Posts Tagged ‘rstb 13’

Garcia Peoples

I’ve already broken down both halves of this LP as track posts, but this one’s a true 2019 crusher so it deserves proper credit in the long rundown. To echo the label, two tracks doesn’t make this release an EP, so don’t do it the disservice of calling it one. One Step Behind embraces the Garcias’ prowess for improvisation (as best observed in the live setting ) and amplifies it with ventures into psychedelic jazz and slow-burn downer epics alike. The title track gets most of the focus, which seems warranted given it’s the most ambitious recording the band has ventured in the studio to date. Recorded with Jason Meagher at Black Dirt, the track times in over the half-hour mark and the band doesn’t waste a minute of it, taking the listener on a multi-part journey and employing guitarist Tom Malach’s father Bob on Saxophone to drive this one through the Cherry/Sun Ra cosmic curtain.

The band builds the beginning into a circular riff, sliding off of the jam/psych axis for a while and into a minimalist float that locks somewhere between Terry Riley and Steve Hillage’s Rainbow Dome Musick. When Mallach Sr. hits the speakers he brings the full force and nuance of his years locked in sessions with everyone from Stevie Wonder to Arto Lindsay and his sax proves dexterous and devastating in equal measures. The band exits the psych-jazz rumble with a powerslide into their expected, but always welcome vision of Cosmic Americana and it’s just as drenched in sunshine curls and verdant strums as any of their works. The track tears into its second half with a twin guitar attack but the band makes it feel like they’ve hardly broken a sweat. The song is a proper showcase of all that makes the Peoples tick – technical skill, boundless enthusiasm for elevating guitar rock, and grooves that can’t and won’t be denied. The band’s played extended and abridged versions of the track live lately and both work incredibly well, a further flex of their arranging skills.

After all that, they still have the energy for an eight-minute closer that channels the broken and beautiful excess of Gene Clark’s No Other, albeit with a good deal less cocaine dusting the edges. With a swap in songwriting duties, the band shifts bassist Derek Spaldo to the piano and new permanent keys player (and man of many instruments) Pat Gubler to flute for a late night, whiskey-soaked comedown dedicated to lost love. It’s one of the more tender moments in the Garcia Peoples songbook, and it’s good to see them shading in their edges beyond expectations. The whole record leaves the listener twisted and torn, lifted and lowered. I can’t predict where the band goes from here, but standing on the precipice of this release I can only imagine they’re going to completely tear down what it means to be a jam/psych/choogle/rock band in 2019 and rebuild it in their own image.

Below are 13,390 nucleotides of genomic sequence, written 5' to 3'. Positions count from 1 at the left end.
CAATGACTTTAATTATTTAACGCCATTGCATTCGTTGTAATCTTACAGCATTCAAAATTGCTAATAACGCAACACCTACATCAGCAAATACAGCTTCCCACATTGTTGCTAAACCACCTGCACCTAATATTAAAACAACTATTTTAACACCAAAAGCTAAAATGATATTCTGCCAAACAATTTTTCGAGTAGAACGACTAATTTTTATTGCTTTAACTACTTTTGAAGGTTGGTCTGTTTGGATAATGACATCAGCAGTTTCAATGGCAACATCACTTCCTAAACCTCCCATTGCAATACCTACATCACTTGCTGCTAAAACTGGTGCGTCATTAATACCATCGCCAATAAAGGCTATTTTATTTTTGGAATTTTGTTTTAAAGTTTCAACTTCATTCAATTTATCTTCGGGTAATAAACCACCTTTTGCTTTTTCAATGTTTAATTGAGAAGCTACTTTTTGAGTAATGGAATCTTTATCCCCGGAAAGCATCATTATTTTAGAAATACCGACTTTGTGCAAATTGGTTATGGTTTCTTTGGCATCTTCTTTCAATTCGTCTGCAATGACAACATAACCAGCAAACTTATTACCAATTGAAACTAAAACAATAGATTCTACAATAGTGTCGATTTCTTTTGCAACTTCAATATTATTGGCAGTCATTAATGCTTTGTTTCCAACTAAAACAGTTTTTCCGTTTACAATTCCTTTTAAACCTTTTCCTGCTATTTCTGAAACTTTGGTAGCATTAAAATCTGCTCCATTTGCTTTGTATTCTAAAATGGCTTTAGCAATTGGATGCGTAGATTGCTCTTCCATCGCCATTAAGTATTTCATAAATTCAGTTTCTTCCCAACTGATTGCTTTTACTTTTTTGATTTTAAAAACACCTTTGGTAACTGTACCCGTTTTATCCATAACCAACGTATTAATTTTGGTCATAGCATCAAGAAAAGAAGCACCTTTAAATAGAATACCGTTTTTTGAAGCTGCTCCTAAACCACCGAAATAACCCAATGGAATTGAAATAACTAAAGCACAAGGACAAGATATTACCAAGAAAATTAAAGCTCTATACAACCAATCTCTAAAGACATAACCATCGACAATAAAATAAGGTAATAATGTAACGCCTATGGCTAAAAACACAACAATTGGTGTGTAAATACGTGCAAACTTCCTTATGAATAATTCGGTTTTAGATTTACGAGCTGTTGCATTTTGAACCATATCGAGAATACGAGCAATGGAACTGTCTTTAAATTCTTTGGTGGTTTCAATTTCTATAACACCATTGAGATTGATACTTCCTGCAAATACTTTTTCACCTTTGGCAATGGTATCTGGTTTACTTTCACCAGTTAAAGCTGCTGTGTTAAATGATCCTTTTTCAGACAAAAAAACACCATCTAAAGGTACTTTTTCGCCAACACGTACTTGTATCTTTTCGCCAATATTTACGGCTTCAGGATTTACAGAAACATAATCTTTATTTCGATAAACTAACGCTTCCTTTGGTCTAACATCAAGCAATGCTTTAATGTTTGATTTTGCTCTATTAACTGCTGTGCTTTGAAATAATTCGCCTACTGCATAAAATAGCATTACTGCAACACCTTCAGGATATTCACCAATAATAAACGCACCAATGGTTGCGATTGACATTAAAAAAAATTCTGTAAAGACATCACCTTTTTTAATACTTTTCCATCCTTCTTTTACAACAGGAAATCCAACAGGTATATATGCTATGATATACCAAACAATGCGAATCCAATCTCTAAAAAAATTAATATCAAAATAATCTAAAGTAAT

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Garcia Peoples – “Heart and Soul”

The other half of this new Garcia Peoples platter found its way out yesterday and it’s a damn fine shade on them. Unmoored from the band’s usual groove, the flip to their epic One Step Behind finds the band whiskeyed down in the pre-dawn light, feeling out the bottom of the soul under the flickering bare bulb of yearning. Putting Derek Spaldo’s keys front and center, the song takes the band through country-scarred territory they’ve only hinted at before. The song dives into the large statement sadness of No Other-era Gene Clark in a way that most contemporary artists could only hope to scratch. While the band has cemented their status as kings of the stage — no matter how big or small — with this record they’re proving that the studio is just as much a home, and a place to carve out ecstatic highs and crushing lows that forever reverberate in their two-inch loop around the soul. If this one isn’t already on your wishlist for 2019, this damn well better seal the spot.



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Garcia Peoples “One Step Behind (Single Edit)”

It would be disingenuous to say that Garcia Peoples rise over the past year has been anything short of impressive. Following their sophomore LP for Beyond Beyond is Beyond in February they’ve become staples of the live circuit in NYC (a quick dig through Archive.org or NYC Taper will confirm their prowess in the room). They’ve opened a slew of dates with Chris Forsyth and Kurt Vile, fleshed out their sound with the help of new permanent member Pat Gubler (Wet Tuna, P.G. Six), cut a lightning crack studio session with Hans Chew, and now they’re onto their second album of the year. Some might think the second helping would leave the band wanting for material, but it’s a goddamned smorgasbord at the Garcia’s house and we’re all invited. Taking their improvisational prowess from the stage to the reels, the band is issuing a 32-minute epoch of a title track that brings Guitarist Tom Malach’s father, Bob on board for a deep dive through space jazz that upends everything you’d expect going into a new Peoples record.

Diving deeper into the mercurial depths than they ever have before, the band eschews their usual groove to get lost in a bit of the cosmic wilds for a patch. Malach, the elder, used to knock down sessions with everyone from Miles Davis to Arto Lindsay to Stevie Wonder so this is no nepotism knockout, this is a familial team-up for the ages. Ah-ah, but you’re gonna have to wait until the full platter’s out of the oven to hear Bob’s double overdubbed sax goodness. Right here is the radio edit, a line closer to what they’ve been playing live for the track. Heard this the other night when they opened for KV and it hit just as hard — the band workin’ up their own “Playing in the Band’ alchemy. They sync up in full symbiosis, playing off of one another with the veracity of players with twice as many trips ‘round the sun and its a delight to watch.